Thieves can take your car in seconds, and some automakers don?t care
This is all that an enterprising young — and digital-savvy — car thief has to do to steal your new, high-tech, it’s-computerized-so-it’s-got-to-be-luxury sedan. First, follow you into your favourite chic little boîte, wait for you to get nice and comfy at your favourite table, then walk over and ….
That’s it. Sit down. No violence. No subterfuge. Actually, no interaction at all is required. He doesn’t even have to be facing you. Just sit down at the table next to yours and maybe sip a little oh-so-fruity Chablis.
Meanwhile, outside, another bad actor with a similar lack of fanfare walks up to the car you’re absolutely sure you locked — you hit the lock button twice and the horn beeped, didn’t it? — and opens the door as if he was Ali Baba himself. He pushes the starter button — yes, the high-tech, anti-theft random number-generating key fob is still in your pocket — and faster than you can say “open sesame,” your fancy new Mercedes/BMW/Audi is on its way to a shipping container destined for Upper Slobovia.
Even the trick to this subterfuge — an amplifier that artful dodger No. 1 has in his pocket that increases the output of your key fob’s radio transmission — isn’t particularly complicated. Experts who know better than I say they’re not much harder to construct than the little Heathkit ham radios we old farts used to put together when they were the avant-garde of high-tech.
The only defence against such seemingly simple trickery is to construct something called a “Faraday cage” — you know it as the proverbial tin foil hat every dime-store Hollywood director scripts into their conspiracy theory blockbuster — or keep your key fob in something impervious to radio transmission like, say, the icebox in your refrigerator.
I know, I know. You’re thinking this is a joke. So did I when I first penned that exact same recommendation some three months ago in top-10 ways to avoid getting your car hacked. Who could seriously recommend you wrap your car keys in Reynolds Wrap or hide them under the Swanson’s TV Dinner as a serious deterrent to auto theft? Allgemeiner Deutscher Automobil-Club e.V or ADAC, the German equivalent to CAA, that’s who.
In a recent public announcement, they put together a video depicting exactly the scenario described above to illustrate how easy it is to steal a modern car. Car theft never looked so comfortable. Even more telling, however, was some real footage showing two reprobates stealing a new BMW 3 Series Touring in less time than it takes the owner — you have to fumble in your pockets for the key fob, after all — to get in and start his own vehicle.
Perhaps what will surprise you most, however, is ADAC’s list of vulnerable vehicles. This is not a bunch of low-cost rust buckets lacking in supposedly high-tech protections, but a veritable who’s who of high-dollar automobiles that most owners are convinced offer all manner of protection. BMW’s 7 Series leads the list, but Audi’s A3, A4 and A6, Ford’s Galaxy (a Sienna-like minivan Ford sells in Europe) and VW’s high-performance-diesel GTD version of the Golf are also vulnerable. The only car the automotive club couldn’t unlock was BMW’s i3, but they could start its little three-cylinder 1.5-litre engine.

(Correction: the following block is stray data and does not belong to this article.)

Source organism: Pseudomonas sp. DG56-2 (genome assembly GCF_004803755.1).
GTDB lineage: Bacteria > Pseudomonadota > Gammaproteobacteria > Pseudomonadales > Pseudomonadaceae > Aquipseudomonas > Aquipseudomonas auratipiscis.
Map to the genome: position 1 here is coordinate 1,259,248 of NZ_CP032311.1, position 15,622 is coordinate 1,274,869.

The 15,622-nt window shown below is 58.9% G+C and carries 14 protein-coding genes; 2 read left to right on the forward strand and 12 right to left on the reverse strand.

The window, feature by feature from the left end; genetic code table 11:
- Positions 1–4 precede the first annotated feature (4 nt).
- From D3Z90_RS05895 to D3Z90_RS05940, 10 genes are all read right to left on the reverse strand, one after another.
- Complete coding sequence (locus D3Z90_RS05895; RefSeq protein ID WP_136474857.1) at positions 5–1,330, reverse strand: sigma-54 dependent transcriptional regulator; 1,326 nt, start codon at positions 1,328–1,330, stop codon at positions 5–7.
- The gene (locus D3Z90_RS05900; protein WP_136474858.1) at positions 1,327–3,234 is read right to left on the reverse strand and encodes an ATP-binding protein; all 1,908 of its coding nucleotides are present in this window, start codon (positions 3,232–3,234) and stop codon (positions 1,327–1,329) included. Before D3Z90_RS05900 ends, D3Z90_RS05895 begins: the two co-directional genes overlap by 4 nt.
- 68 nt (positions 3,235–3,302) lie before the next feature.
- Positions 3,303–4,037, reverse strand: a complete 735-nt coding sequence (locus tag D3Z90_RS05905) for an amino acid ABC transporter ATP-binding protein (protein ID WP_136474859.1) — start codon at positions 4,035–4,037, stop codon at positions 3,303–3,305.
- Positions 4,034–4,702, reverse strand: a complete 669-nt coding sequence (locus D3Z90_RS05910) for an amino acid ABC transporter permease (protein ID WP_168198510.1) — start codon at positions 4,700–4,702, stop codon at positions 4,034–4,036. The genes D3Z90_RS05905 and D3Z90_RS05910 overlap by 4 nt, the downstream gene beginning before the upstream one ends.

“The radio connection between keys and car can easily be extended over several hundred metres, regardless of whether the original key is, for example, at home or in the pocket of the owner,” ADAC’s researchers said.
What made their announcement all the more interesting is it coincided with the first automotive cybersecurity super summit held July 22 at Detroit’s Cobo Hall, the same gargantuan arena that hosts the North American International Auto Show. Hosted by Thomas K. Billington, it was a veritable who’s who of doomsday prognosticators. U.S. Homeland Security was there, as was the FBI, the National Highway Traffic Safety Administration and even the American Federal Trade Commission, each trying to out-trump the other with tales of the terrible calamities the modern connected car might wreak on an unsuspecting public.
What started out as predictions of ne’er-do-wells merely misdirecting Autopilot turned into prophecies of Nice-like truck rampages, only with hundreds of inter-connected, self-driving buses wreaking unimaginable havoc.
All the assembled — there were many automotive captains of industry nodding their collective affirmation — agreed the only solution was complete technological transparency and an unprecedented level of cooperation — and not only between industry and regulators. They also claimed they could put aside the industry’s famed interbrand Hatfield and McCoy-like chicanery for the public good.
They even formed an organization — the Automotive Information Sharing and Analysis Center (Auto-ISAC) that will dedicate itself entirely to the thwarting of high-tech skulduggery and protection of its automotive citizenry. Such was the level of official co-operation on display before the cameras.
In the hallway outside this august arena, however, we got a different story. One marketing manager from a well-known computer security software provider (I’m withholding his name to protect the thankfully direct) complained that some car companies — not all — are not willing to spend even a dollar to augment their cybersecurity.
That’s not $1 for a superior antitheft key fob. Or even $1 to protect the engine control unit to prevent the horrible acts of terrorism the prognosticators of doom were predicting.
That’s not even $1 per car for all the cybersecurity measures needed to protect you and yours from any intrusion a high-tech miscreant might want to perpetrate on a car that, let me remind you, probably cost you anywhere between $20,000 and $150,000.
That’s how much they really care.
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